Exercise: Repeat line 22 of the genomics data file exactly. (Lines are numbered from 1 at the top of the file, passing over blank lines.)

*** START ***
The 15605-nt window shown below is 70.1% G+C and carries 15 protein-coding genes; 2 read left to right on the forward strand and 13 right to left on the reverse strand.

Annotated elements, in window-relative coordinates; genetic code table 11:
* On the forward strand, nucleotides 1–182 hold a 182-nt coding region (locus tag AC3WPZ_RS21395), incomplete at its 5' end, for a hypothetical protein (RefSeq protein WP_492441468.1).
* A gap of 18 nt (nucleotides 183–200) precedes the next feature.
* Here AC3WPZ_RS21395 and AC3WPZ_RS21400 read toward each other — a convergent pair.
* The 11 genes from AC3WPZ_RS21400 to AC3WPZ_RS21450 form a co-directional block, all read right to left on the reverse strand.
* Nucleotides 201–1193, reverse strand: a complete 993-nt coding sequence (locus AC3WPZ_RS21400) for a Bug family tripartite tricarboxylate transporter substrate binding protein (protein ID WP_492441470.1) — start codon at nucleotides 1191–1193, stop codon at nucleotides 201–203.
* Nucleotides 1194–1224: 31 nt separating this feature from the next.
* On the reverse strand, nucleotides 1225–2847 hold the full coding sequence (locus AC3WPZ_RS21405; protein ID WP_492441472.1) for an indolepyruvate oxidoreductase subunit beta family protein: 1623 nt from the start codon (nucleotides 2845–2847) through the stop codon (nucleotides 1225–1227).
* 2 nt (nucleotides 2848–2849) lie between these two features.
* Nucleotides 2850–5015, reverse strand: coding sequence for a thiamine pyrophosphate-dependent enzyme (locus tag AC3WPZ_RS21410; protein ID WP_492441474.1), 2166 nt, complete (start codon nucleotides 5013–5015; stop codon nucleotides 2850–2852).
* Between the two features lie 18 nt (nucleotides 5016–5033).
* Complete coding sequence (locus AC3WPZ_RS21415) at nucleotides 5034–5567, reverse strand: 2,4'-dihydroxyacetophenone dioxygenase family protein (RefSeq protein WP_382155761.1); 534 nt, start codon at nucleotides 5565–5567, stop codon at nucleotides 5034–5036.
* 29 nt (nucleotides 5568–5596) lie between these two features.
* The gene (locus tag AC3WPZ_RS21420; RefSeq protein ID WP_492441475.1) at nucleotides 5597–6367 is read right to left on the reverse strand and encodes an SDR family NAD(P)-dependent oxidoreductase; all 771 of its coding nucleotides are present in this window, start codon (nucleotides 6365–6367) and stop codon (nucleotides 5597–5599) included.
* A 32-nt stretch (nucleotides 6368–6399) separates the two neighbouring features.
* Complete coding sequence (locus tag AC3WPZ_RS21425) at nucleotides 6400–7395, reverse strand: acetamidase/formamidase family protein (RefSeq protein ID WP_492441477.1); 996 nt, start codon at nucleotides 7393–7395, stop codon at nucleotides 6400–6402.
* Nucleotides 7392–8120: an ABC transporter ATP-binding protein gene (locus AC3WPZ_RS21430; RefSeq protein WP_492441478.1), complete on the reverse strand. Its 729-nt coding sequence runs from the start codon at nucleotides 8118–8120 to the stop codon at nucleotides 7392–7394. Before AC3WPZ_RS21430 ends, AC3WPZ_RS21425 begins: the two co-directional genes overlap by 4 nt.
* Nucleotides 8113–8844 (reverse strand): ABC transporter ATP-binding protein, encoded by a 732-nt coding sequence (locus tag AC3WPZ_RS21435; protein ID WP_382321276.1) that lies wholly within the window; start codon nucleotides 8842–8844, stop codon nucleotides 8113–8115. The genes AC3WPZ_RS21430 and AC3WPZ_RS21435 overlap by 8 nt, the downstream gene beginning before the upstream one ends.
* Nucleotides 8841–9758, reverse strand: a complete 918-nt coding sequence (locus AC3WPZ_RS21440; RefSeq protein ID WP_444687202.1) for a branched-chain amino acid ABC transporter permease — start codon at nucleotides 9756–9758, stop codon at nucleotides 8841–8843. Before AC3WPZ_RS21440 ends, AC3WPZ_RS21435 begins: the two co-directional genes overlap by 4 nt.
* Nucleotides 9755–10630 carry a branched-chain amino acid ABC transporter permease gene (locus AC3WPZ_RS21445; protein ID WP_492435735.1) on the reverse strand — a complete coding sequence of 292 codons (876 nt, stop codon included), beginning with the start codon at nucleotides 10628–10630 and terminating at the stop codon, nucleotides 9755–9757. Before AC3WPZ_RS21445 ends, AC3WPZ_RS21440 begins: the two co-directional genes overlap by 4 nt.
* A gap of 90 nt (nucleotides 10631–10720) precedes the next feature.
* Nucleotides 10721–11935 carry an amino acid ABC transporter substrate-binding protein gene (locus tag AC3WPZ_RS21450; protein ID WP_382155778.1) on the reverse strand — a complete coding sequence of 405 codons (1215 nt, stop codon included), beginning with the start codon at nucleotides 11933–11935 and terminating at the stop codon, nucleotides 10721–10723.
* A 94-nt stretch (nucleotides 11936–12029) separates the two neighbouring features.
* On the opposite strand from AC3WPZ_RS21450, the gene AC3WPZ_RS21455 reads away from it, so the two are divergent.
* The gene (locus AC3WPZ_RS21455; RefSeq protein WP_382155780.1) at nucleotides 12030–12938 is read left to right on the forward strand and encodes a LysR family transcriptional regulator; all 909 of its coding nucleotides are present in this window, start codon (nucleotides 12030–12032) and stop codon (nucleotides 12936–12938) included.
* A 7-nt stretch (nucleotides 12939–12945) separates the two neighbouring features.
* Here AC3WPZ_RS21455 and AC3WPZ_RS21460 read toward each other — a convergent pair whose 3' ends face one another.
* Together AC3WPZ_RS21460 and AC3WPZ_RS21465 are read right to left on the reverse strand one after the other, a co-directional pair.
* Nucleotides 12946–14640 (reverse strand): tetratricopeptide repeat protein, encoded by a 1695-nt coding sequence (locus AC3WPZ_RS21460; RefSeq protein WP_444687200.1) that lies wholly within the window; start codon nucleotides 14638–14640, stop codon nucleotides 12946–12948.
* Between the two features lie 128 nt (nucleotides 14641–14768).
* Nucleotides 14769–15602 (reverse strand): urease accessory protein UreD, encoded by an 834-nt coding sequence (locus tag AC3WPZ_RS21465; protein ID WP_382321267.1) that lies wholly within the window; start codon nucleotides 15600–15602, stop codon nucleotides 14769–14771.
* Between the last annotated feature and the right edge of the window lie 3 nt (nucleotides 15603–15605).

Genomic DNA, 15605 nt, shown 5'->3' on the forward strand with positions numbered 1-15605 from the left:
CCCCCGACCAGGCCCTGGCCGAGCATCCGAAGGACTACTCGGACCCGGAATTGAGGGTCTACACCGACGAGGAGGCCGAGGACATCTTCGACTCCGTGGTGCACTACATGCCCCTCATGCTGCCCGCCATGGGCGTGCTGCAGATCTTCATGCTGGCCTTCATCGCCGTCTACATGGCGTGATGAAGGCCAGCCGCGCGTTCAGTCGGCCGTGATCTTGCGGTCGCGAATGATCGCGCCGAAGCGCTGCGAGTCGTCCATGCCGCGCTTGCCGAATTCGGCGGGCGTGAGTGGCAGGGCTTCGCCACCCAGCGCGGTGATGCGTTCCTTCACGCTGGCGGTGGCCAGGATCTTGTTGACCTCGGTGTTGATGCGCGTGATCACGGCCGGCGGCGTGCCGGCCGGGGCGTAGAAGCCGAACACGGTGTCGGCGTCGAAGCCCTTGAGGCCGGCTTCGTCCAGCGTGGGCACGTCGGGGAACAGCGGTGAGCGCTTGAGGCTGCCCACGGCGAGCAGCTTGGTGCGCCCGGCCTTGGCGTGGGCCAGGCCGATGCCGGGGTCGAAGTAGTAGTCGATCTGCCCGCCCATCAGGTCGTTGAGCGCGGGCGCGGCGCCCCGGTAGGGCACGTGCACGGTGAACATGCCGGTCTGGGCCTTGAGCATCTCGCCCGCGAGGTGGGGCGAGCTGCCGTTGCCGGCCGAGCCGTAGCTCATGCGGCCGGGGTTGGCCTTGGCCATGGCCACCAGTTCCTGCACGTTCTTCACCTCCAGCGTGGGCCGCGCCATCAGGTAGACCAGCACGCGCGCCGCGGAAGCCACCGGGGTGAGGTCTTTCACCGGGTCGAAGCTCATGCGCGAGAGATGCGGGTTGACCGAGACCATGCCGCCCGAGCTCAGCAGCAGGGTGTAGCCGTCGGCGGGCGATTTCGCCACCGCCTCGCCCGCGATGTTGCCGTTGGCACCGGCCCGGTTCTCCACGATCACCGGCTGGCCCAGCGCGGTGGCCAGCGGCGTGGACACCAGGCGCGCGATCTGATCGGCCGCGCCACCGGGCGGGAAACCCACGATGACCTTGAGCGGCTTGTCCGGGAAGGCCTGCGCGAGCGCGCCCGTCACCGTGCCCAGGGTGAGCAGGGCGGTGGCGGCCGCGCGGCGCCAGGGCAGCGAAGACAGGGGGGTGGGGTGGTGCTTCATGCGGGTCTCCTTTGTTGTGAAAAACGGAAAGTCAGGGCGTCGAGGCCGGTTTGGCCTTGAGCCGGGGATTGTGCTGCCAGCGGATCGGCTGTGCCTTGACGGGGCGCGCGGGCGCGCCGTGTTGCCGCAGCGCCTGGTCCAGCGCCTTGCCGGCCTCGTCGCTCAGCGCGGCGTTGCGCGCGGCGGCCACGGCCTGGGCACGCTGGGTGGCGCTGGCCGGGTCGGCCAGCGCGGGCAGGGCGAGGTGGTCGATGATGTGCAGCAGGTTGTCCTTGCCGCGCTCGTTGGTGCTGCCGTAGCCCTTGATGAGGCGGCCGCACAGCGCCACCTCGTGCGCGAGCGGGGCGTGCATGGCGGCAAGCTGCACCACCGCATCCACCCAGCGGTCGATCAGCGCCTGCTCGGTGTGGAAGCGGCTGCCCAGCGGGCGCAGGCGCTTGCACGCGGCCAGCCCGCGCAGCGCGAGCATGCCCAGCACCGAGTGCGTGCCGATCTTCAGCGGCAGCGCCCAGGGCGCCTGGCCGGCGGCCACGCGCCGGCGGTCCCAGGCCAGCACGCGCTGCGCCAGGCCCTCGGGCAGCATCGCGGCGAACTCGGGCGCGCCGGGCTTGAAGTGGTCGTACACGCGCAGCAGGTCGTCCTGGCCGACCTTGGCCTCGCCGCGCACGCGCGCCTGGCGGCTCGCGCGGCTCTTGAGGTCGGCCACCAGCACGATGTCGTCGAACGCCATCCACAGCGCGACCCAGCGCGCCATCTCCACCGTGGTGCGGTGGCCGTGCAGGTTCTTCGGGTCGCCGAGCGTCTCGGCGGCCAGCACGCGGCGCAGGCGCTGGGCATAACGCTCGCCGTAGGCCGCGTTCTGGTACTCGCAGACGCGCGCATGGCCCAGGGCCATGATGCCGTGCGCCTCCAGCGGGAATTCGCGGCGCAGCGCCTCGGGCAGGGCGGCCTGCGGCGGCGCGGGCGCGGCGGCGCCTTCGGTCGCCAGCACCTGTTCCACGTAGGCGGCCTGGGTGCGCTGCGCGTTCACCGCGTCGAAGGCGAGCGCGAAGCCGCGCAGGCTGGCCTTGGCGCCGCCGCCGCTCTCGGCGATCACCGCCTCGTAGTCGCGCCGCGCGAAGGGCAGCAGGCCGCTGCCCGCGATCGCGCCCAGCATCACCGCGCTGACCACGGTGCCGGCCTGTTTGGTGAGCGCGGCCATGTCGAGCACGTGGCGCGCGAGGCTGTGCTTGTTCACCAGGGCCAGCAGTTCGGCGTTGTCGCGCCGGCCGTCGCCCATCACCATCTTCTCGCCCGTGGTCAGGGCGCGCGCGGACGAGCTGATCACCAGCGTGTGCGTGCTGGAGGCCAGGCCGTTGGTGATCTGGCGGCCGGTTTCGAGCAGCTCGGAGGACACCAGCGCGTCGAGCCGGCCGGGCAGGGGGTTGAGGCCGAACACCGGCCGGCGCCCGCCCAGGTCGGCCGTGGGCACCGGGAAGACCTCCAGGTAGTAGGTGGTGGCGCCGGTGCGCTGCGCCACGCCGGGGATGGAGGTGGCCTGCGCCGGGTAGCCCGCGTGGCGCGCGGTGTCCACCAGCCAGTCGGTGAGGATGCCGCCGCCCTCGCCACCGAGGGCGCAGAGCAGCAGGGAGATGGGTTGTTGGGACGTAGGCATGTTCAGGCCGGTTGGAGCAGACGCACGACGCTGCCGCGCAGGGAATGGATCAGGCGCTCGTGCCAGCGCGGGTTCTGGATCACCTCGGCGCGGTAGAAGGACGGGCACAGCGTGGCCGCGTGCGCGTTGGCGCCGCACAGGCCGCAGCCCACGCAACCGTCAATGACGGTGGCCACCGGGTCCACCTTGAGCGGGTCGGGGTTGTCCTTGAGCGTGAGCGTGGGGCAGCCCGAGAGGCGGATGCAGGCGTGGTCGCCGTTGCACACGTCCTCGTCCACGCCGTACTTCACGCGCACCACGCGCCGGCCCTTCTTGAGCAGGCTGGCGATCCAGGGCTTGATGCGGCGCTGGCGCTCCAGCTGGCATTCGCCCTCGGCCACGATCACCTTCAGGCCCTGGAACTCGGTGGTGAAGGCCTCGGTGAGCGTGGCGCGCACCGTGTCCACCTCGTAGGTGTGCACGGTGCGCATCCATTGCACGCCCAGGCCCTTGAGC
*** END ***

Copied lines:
* A gap of 90 nt (nucleotides 10631–10720) precedes the next feature.